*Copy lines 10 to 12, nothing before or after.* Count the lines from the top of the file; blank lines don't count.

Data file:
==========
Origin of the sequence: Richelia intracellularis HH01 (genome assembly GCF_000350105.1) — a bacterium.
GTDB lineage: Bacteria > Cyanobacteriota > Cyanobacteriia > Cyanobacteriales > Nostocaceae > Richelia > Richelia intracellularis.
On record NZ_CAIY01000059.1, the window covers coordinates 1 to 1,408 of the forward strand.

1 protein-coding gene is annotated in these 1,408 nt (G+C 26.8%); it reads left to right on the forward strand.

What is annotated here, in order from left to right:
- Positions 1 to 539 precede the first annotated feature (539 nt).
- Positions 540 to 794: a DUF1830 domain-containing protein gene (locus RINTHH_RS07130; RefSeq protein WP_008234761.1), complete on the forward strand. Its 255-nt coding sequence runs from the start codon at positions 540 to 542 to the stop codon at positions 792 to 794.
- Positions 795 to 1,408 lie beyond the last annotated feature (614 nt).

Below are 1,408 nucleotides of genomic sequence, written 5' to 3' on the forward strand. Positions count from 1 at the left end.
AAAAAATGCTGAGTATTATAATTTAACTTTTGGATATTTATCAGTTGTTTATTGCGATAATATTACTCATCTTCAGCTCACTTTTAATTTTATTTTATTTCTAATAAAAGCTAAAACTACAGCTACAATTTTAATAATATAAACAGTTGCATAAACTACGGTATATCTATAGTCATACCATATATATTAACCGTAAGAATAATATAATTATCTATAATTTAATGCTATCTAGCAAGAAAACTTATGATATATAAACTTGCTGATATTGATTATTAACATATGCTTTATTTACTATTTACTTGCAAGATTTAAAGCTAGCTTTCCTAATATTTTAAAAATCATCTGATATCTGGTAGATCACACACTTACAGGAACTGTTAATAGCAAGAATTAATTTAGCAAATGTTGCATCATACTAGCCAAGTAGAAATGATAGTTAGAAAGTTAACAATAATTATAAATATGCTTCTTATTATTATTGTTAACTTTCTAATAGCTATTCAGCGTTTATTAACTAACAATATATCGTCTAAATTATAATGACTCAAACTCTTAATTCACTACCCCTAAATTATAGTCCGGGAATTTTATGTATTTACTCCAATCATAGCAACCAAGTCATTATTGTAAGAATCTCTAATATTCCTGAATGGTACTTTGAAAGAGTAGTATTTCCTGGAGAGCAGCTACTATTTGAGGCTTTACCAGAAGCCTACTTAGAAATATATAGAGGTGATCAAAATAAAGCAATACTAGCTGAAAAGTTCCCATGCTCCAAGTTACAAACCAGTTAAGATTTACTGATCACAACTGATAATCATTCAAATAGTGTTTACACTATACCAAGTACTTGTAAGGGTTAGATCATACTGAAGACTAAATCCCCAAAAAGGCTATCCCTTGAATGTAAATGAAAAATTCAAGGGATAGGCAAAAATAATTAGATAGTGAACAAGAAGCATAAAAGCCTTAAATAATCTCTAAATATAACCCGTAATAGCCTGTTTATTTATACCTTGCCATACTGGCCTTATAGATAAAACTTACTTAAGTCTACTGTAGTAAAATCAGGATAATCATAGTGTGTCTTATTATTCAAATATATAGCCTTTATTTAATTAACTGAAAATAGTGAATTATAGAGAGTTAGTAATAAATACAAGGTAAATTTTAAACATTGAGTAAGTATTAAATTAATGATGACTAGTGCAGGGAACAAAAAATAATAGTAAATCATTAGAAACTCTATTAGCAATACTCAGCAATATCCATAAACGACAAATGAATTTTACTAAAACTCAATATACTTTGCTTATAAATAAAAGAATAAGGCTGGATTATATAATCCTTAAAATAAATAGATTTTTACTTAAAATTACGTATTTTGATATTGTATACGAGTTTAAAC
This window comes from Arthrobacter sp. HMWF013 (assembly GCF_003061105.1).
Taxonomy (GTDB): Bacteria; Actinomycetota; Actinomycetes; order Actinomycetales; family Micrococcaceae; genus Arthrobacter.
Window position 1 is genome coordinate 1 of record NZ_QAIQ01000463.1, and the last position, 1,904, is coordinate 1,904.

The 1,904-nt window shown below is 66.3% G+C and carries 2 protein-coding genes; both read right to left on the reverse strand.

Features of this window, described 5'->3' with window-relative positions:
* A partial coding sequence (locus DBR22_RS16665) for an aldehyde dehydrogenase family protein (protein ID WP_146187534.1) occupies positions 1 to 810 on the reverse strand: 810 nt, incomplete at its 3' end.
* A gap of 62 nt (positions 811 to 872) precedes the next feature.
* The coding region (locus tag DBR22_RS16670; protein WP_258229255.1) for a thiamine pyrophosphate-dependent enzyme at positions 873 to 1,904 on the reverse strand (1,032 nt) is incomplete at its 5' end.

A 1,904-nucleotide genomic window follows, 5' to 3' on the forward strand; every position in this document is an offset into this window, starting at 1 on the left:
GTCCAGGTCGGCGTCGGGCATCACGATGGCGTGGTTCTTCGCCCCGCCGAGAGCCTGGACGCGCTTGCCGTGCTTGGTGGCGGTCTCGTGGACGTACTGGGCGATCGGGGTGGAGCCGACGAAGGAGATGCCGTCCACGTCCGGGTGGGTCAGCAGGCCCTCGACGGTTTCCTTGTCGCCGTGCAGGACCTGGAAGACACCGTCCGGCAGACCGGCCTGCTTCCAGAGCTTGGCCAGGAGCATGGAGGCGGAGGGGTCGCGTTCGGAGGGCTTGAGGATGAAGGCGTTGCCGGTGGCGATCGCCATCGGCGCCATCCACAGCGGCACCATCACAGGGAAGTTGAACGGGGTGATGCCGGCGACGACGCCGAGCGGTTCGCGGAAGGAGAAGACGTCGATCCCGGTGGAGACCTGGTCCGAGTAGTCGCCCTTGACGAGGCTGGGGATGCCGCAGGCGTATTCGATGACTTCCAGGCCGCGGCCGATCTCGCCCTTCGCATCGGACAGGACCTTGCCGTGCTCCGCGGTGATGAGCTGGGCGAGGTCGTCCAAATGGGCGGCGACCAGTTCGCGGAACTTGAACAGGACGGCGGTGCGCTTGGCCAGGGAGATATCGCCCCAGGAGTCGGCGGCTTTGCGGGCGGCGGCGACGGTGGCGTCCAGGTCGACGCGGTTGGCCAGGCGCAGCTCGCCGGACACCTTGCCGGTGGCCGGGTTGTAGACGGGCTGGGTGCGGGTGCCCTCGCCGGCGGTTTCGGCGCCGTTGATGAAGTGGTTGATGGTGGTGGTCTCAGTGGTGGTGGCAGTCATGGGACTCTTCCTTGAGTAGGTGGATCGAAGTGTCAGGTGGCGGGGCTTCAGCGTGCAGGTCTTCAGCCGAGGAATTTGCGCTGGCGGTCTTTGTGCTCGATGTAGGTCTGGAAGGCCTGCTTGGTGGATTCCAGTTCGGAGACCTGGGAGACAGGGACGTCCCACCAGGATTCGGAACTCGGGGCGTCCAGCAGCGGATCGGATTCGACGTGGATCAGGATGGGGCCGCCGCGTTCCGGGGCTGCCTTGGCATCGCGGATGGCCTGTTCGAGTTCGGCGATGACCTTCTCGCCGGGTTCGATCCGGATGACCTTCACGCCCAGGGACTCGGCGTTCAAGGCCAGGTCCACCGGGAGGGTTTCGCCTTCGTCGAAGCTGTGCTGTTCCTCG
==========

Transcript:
AAAAAATGCTGAGTATTATAATTTAACTTTTGGATATTTATCAGTTGTTTATTGCGATAATATTACTCATCTTCAGCTCACTTTTAATTTTATTTTATTTCTAATAAAAGCTAAAACTACAGCTACAATTTTAATAATATAAACAGTTGCATAAACTACGGTATATCTATAGTCATACCATATATATTAACCGTAAGAATAATATAATTATCTATAATTTAATGCTATCTAGCAAGAAAACTTATGATATATAAACTTGCTGATATTGATTATTAACATATGCTTTATTTACTATTTACTTGCAAGATTTAAAGCTAGCTTTCCTAATATTTTAAAAATCATCTGATATCTGGTAGATCACACACTTACAGGAACTGTTAATAGCAAGAATTAATTTAGCAAATGTTGCATCATACTAGCCAAGTAGAAATGATAGTTAGAAAGTTAACAATAATTATAAATATGCTTCTTATTATTATTGTTAACTTTCTAATAGCTATTCAGCGTTTATTAACTAACAATATATCGTCTAAATTATAATGACTCAAACTCTTAATTCACTACCCCTAAATTATAGTCCGGGAATTTTATGTATTTACTCCAATCATAGCAACCAAGTCATTATTGTAAGAATCTCTAATATTCCTGAATGGTACTTTGAAAGAGTAGTATTTCCTGGAGAGCAGCTACTATTTGAGGCTTTACCAGAAGCCTACTTAGAAATATATAGAGGTGATCAAAATAAAGCAATACTAGCTGAAAAGTTCCCATGCTCCAAGTTACAAACCAGTTAAGATTTACTGATCACAACTGATAATCATTCAAATAGTGTTTACACTATACCAAGTACTTGTAAGGGTTAGATCATACTGAAGACTAAATCCCCAAAAAGGCTATCCCTTGAATGTAAATGAAAAATTCAAGGGATAGGCAAAAATAATTAGATAGTGAACAAGAAGCATAAAAGCCTTAAATAATCTCTAAATATAACCCGTAATAGCCTGTTTATTTATACCTTGCCATACTGGCCTTATAGATAAAACTTACTTAAGTCTACTGTAGTAAAATCAGGATAATCATAGTGTGTCTTATTATTCAAATATATAGCCTTTATTTAATTAACTGAAAATAGTGAATTATAGAGAGTTAGTAATAAATACAAGGTAAATTTTAAACATTGAGTAAGTATTAAATTAATGATGACTAGTGCAGGGAACAAAAAATAATAGTAAATCATTAGAAACTCTATTAGCAATACTCAGCAATATCCATAAACGACAAATGAATTTTACTAAAACTCAATATACTTTGCTTATAAATAAAAGAATAAGGCTGGATTATATAATCCTTAAAATAAATAGATTTTTACTTAAAATTACGTATTTTGATATTGTATACGAGTTTAAAC
This window comes from Arthrobacter sp. HMWF013 (assembly GCF_003061105.1).
Taxonomy (GTDB): Bacteria; Actinomycetota; Actinomycetes; order Actinomycetales; family Micrococcaceae; genus Arthrobacter.